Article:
As high school seniors across the country anxiously wait for college acceptance—or rejection—letters, the Wall Street Journal offers a glimpse at a few success stories who received the dreaded thin envelope:
- Warren Buffett: Though his rejection from Harvard Business School was “crushing” at the time, it “turned out for the better” when it prompted him to go to Columbia, says the investor. “You learn that a temporary defeat is not a permanent one. In the end, it can be an opportunity.”
- Meredith Vieira: She was also turned away from Harvard—but it led her to enter TV journalism when she found a mentor at Tufts.
- Ted Turner: “'I want to be sure to make this point: I did everything I did without a college degree,” says the entrepreneur who was rejected by both Princeton and Harvard.
- Tom Brokaw: “The initial stumble”—being turned down by Harvard—“was critical in getting me launched,” as well as getting him to stop partying and get serious, he says.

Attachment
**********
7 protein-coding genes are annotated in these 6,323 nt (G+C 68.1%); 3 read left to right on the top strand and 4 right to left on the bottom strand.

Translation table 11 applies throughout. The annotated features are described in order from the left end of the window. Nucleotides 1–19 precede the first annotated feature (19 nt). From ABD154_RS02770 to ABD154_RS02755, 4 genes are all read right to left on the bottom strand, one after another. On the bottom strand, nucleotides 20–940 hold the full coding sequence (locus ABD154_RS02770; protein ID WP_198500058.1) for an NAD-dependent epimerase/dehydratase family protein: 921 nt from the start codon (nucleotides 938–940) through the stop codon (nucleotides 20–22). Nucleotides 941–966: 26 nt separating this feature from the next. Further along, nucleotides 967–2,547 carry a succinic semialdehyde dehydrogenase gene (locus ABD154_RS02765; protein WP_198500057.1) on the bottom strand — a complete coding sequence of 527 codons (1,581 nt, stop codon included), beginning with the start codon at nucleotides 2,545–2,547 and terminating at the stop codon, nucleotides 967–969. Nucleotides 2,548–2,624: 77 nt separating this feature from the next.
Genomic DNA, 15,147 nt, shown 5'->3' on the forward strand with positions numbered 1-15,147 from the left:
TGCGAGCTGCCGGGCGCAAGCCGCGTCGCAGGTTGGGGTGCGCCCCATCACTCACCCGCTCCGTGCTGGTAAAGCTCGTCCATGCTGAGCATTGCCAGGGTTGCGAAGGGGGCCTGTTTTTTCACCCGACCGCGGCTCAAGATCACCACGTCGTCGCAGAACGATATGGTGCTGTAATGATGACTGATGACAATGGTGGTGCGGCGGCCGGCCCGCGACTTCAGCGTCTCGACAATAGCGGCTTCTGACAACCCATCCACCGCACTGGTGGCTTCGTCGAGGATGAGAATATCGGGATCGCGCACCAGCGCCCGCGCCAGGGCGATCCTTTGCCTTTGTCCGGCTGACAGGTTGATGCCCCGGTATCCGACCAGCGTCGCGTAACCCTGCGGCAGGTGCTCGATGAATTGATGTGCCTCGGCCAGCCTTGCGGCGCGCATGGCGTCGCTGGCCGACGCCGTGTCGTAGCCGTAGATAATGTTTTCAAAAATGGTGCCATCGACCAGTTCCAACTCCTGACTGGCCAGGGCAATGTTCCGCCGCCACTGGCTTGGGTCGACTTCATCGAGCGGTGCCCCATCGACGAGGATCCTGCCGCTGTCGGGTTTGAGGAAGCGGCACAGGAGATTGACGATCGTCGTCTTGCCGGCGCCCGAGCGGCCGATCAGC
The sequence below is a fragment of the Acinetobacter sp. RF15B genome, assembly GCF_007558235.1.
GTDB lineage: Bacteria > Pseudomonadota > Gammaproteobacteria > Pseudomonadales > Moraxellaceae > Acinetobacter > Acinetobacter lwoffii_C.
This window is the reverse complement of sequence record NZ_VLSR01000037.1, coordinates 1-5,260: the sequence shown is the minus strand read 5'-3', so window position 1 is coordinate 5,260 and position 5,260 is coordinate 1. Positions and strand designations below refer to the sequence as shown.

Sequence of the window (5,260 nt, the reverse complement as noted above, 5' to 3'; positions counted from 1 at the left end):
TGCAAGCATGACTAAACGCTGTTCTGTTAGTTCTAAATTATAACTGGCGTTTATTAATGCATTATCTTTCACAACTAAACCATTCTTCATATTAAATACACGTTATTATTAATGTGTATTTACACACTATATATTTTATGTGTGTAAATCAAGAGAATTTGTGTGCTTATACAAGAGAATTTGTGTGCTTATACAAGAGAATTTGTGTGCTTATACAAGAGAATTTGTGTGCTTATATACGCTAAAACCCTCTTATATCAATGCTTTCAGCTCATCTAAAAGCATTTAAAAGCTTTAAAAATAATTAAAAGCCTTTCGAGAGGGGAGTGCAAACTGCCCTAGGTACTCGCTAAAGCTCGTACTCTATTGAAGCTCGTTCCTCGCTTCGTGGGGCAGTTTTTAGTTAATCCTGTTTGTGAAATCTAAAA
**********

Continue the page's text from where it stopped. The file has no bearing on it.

- Lee Bollinger: The Columbia University president, once turned down by Harvard, counsels rejected students: To “allow other people's assessment of you to determine your own self-assessment is a very big mistake.”
- Harold Varmus: Not only was he rejected—twice—by Harvard’s medical school, he was advised by one of the deans there to join the military. He went on to become a Nobel laureate in medicine. “The differences between colleges that seem so important before you get there will seem a lot less important once you arrive at one that offered you a place,” he says.
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